Then I went into denial. Not a good place to be... not at all. Time to wake up Michelle, snap out of it, she needs you, your husband and other children need you. You can't deny that she has cancer. It's not going to go away. Denial doesn't last long. I knew the reality of all that was happening was not going to go away. Time to press forward with the task that we have been given.

As for anger, well, that has been a struggle for me. That has been an issue throughout this journey. Anger was being mad at God and asking Him why He allowed this to happen. It wasn't until four years later, that I was completely healed from this anger.

Bargaining was not an issue for me. Did I entertain the thought a time or two? Yes, yes I did. I wanted a different life. I would ask God to take it all away if I did this or that. If I did this for you Lord, would you heal her? God cannot be bargained with.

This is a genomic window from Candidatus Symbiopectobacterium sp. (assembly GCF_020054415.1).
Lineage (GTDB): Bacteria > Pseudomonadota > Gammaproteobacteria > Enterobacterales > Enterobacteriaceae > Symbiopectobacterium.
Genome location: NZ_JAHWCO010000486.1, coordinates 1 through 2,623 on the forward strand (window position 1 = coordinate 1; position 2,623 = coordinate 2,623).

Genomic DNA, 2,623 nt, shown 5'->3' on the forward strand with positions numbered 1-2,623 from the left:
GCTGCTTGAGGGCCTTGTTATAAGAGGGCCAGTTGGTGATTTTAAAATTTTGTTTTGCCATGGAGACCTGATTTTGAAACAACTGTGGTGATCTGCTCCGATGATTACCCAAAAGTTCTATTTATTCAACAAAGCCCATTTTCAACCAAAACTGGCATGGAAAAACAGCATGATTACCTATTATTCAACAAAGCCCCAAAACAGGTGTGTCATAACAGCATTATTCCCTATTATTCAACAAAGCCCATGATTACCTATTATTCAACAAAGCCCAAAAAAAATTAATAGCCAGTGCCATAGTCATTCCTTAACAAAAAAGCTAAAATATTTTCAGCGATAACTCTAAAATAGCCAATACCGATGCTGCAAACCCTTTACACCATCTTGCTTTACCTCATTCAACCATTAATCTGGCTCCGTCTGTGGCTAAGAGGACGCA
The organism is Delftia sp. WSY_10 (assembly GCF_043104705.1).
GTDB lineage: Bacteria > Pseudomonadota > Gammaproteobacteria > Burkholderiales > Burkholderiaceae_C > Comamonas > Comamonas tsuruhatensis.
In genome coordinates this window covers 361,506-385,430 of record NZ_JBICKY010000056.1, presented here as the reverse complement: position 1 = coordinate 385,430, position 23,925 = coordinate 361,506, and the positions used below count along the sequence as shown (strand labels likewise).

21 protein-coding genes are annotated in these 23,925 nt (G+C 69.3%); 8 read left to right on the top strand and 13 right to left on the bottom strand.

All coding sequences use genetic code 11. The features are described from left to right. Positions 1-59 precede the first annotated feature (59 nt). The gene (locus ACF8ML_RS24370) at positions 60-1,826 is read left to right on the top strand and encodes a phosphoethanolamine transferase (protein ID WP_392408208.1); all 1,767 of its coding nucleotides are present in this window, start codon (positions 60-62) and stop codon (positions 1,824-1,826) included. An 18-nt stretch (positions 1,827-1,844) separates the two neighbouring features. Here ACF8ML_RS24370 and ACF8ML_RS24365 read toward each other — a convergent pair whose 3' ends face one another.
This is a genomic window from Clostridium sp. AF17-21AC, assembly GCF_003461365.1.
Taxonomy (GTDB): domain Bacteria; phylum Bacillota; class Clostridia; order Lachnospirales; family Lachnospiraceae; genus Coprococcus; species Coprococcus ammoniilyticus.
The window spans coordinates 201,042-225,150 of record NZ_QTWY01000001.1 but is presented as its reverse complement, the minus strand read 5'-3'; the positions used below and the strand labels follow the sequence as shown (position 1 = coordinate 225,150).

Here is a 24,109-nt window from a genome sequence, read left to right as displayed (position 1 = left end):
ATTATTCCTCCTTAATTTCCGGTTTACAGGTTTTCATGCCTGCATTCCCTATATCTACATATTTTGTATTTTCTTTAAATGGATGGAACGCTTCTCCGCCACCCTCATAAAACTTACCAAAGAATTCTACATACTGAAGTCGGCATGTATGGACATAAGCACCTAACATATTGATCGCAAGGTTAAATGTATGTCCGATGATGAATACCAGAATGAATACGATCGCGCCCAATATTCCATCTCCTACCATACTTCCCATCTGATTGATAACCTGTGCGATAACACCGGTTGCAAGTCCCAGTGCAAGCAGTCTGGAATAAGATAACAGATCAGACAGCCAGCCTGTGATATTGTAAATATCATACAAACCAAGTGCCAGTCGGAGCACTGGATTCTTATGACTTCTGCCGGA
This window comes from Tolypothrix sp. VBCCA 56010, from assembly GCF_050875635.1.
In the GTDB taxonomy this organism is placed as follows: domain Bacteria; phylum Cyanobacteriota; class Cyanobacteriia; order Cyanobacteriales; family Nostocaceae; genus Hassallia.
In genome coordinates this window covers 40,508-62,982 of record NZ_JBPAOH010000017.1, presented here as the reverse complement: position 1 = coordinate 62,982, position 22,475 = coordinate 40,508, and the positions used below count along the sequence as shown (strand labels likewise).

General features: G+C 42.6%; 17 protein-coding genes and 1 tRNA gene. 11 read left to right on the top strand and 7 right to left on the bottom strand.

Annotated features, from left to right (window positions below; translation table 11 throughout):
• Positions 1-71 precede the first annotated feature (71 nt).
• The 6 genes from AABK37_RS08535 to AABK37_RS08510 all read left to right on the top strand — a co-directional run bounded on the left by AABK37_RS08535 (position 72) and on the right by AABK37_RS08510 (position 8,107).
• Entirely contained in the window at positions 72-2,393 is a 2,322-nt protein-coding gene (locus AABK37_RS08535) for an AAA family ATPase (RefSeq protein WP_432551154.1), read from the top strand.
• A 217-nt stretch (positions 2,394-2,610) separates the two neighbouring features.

Now, here is the kicker: the last two steps of grief. I know that these steps of grief can be experienced in cycles, in ebbs and flows, but the goal is to conquer it in time. Time heals all wounds, so they say. As for my experience with it, I don't hold a candle to time. I don't agree with that statement. Because what is time? We really can't put a measure on it. Events happen that trigger a memory and we can slip back. Someone can say a hurtful or critical remark, and you might experience a step, and it might take a while to get through it. A memory, a photo, a particular smell, or sound, a certain song, or just seeing a child with a bald head could trigger a step, and then you have to "spend time" working through it. You just can't put time on the healing process. Everyone heals differently. Depression and acceptance, these two steps I would soon entered into, and these two rocked my faith. I learned a lot about myself through these steps. I learned a lot about who God really is. Even though I have been a Christian since I was fourteen, I felt like I became different woman of God when Jocie was diagnosed. A more mature, steadfast, and wiser woman. A woman that will end up knowing her true purpose here on earth.